Tamara Chalabi. Photographed by Mathias Depardon
You mentioned the ‘hunt for artists’. How do you winkle out the good ones when there is so little infrastructure, and so much timidity on the part of the artists themselves?
We put the word out. We used the official channels to start with — the galleries, the art colleges and the professional associations — but we also made phone calls, stuck posters up, used word of mouth. We emailed and posted on Facebook (which is very popular in Iraq). We have energetic people manning our office in Baghdad. It was just a question of trawling, of collecting information about artists, asking them to send in portfolios. Now we have an expanding database of more than 300 artists.
Haider Jabbar, Case 1303, 2014. Drawing. 15 x 10cm. Courtesy the artist
Are all the artists featured in the pavilion drawn from that database?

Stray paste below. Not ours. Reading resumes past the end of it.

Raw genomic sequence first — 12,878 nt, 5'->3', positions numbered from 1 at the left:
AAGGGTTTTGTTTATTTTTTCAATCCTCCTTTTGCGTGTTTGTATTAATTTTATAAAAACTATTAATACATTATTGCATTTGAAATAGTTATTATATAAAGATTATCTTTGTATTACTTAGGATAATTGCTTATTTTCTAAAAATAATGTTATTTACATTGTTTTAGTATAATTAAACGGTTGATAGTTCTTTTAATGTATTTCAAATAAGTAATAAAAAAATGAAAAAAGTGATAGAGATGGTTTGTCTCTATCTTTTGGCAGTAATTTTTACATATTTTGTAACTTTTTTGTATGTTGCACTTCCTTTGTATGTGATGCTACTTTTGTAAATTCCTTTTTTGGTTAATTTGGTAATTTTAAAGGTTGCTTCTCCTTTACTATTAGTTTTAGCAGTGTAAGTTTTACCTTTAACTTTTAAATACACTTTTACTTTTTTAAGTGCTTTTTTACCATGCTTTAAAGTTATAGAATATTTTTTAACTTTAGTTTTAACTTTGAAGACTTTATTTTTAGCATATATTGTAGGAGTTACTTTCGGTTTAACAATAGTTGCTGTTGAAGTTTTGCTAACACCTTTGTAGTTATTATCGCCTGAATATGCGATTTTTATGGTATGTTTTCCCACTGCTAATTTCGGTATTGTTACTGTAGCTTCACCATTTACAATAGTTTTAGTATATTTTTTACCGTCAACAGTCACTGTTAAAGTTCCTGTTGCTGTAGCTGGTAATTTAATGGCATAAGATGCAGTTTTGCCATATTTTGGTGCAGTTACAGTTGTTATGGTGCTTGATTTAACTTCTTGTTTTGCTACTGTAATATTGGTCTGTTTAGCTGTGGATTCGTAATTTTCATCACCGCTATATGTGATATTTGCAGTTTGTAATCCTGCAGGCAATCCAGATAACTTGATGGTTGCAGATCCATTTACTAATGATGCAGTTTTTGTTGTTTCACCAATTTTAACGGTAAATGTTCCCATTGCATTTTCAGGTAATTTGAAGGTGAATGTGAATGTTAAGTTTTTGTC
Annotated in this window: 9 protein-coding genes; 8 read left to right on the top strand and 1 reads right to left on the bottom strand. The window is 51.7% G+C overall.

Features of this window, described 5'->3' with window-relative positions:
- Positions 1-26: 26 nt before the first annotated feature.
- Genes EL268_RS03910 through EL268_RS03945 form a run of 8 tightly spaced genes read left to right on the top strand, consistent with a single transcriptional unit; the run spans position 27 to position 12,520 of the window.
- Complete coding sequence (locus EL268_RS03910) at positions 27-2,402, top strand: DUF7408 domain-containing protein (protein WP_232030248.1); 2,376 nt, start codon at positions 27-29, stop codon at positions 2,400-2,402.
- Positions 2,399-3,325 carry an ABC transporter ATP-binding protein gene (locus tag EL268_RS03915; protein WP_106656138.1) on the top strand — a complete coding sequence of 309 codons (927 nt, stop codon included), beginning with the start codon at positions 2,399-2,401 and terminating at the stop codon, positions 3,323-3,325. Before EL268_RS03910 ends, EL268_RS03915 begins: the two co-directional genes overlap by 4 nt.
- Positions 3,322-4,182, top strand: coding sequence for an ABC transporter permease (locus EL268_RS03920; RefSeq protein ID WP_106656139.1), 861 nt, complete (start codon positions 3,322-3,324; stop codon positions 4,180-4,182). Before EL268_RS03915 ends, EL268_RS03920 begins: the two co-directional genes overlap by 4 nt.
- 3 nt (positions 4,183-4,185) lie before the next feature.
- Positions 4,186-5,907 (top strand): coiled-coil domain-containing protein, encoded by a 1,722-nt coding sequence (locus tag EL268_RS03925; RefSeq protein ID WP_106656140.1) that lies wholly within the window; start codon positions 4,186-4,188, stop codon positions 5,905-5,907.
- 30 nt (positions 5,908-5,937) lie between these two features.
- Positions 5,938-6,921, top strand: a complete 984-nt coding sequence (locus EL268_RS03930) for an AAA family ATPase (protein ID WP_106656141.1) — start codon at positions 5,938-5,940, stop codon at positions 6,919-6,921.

Three of the five were on the database; Salam was one of them. Then there is Akam Shex Hadi, a Kurdish photographer whose work is a response to ISIS. The black ribbon in his pictures looks like some kind of snake, but it turns out to be the ISIS flag. I would say his work is above all theatrical, because it is so carefully staged and choreographed.
The third is Haider Jabbar, who painted the very haunting watercolours of heads. He is the youngest artist in the show. He was very troubled by the horrendous events of last summer, when 1,700 Iraqi cadets from Camp Speicher were killed by ISIS forces. He was deeply affected, and started doing this series of heads. His aim was to do 1,700 of them. He left Iraq because he couldn’t bear it any more. He now works in Turkey, and is living on a grant provided by our foundation.